Under the opposition's approach, a range of professionals, including doctors, would continue to be under threat of litigation for conduct, regardless of whether they were at fault or not. This approach will also produce distortions, depending on the legal status of the professional. This fails to resolve uncertainty in the insurance market. This is at a time when the federal ALP is seemingly keen to convince the Australian public that it will ensure doctors will stay in practice so that Australians can access essential medical services. The bill in its current form has the support of the majority of state and territory governments—specifically NSW, Western Australia, South Australia, Tasmania, the ACT and the Northern Territory. Indeed, NSW and Tasmania have already passed amendments to their own fair trading laws to stop the nonsense that allows a person to sue another for personal injuries or death where that other person has been found by a court of law to have acted reasonably honestly and with the utmost care.

After the recent debate on this bill, Senator Coonan wrote to her state and territory counterparts to yet again confirm the agreement struck at ministerial meetings on public liability insurance and to confirm their preference for the government to press ahead with this legislation as drafted. The New South Wales Treasurer, Michael Egan, has responded, advising that the government's bill is consistent with the Ipp review's recommendations and consistent with the New South Wales government's amendments to the Fair Trading Act. Mr Egan has advised that the New South Wales government would prefer that the bill be passed without amendment.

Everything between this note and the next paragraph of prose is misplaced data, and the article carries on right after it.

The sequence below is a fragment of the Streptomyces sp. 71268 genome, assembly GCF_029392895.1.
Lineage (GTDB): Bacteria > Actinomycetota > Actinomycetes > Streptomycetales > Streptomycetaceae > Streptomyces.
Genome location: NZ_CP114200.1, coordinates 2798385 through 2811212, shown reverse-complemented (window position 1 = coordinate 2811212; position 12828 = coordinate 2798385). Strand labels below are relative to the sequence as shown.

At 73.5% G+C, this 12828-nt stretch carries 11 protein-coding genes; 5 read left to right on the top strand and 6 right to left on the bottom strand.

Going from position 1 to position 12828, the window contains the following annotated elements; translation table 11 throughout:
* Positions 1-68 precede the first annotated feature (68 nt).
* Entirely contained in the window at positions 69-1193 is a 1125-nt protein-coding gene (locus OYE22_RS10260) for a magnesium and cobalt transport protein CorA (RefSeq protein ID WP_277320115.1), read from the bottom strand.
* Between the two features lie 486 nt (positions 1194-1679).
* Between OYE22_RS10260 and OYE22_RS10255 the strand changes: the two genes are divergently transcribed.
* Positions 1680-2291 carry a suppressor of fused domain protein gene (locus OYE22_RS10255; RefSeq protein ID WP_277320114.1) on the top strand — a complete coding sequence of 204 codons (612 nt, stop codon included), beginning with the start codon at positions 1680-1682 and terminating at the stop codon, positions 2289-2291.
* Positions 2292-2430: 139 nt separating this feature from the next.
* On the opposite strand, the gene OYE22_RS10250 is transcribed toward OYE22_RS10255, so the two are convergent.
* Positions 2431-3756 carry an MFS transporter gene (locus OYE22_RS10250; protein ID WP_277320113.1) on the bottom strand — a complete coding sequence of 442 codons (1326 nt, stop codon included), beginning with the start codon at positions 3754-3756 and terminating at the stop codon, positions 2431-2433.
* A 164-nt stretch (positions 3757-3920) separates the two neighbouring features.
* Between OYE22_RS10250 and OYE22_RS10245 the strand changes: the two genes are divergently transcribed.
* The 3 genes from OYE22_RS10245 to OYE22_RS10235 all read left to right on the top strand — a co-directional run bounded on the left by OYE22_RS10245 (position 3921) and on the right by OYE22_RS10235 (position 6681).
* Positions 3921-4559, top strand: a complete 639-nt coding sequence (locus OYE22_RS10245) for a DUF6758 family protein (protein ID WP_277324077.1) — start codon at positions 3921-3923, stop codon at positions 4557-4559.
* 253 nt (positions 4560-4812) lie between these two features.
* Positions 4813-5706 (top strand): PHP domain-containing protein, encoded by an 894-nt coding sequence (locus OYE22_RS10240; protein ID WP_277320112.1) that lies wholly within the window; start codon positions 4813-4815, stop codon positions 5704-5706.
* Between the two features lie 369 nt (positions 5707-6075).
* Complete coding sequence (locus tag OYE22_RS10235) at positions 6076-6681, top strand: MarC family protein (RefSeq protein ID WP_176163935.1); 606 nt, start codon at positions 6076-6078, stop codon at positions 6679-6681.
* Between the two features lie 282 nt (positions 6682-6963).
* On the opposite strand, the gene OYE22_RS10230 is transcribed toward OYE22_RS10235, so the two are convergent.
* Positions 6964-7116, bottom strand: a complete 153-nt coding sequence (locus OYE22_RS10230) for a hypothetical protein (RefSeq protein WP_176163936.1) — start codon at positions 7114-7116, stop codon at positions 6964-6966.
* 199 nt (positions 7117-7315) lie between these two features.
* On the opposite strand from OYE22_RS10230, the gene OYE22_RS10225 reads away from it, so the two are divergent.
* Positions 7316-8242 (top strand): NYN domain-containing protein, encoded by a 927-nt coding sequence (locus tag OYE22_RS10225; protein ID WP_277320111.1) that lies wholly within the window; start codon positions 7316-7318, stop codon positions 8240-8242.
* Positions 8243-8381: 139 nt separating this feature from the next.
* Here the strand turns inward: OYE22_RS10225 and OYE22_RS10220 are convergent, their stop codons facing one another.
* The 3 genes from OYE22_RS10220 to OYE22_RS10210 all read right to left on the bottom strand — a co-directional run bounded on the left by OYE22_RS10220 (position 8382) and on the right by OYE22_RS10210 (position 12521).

The parliament should pass the government's bill. It is the preferred model among other governments and the model recommended by Justice Ipp's review of the law of negligence. The bill as presented by the government also has the support of the peak body of the insurance industry, the Insurance Council of Australia, which strongly indicated before a committee of the Senate—the Senate Economics Legislation Committee—that the bill must go ahead unamended if it is to have any effect in helping to reduce difficulties being experienced in relation to insurance. The Insurance Council of Australia subsequently confirmed a clear preference for the bill as drafted. To quote ICA's October newsletter:

The ICA has made clear to the Australian government that the insurance industry supports the Trade Practices Amendment (Personal Injuries and Death) Bill 2003 in its present form. The bill's passage through the parliament may now be delayed following proposals by the ALP opposition and the Australian Democrats pushing for a number of amendments. The government's bill is part of a national program of tort reform. Its passage is vital to avoid claims transferring from the state and territory negligence laws to the Commonwealth's trade practices law.

What we see here is a situation where the Labor states and territories and the Liberal-National government are working together in a cooperative act of federalism to try and solve a complex and vexed problem for our community. We are tightening the noose, if you like, around the availability of no-fault remedies for those who would seek to run actions for personal injuries or death. As we are all rowing in perfect concord and symmetry, the opposition is working to reopen the availability of no-fault remedies and is using the provisions of section 52 of the Trade Practices Act for a purpose for which they were never really intended.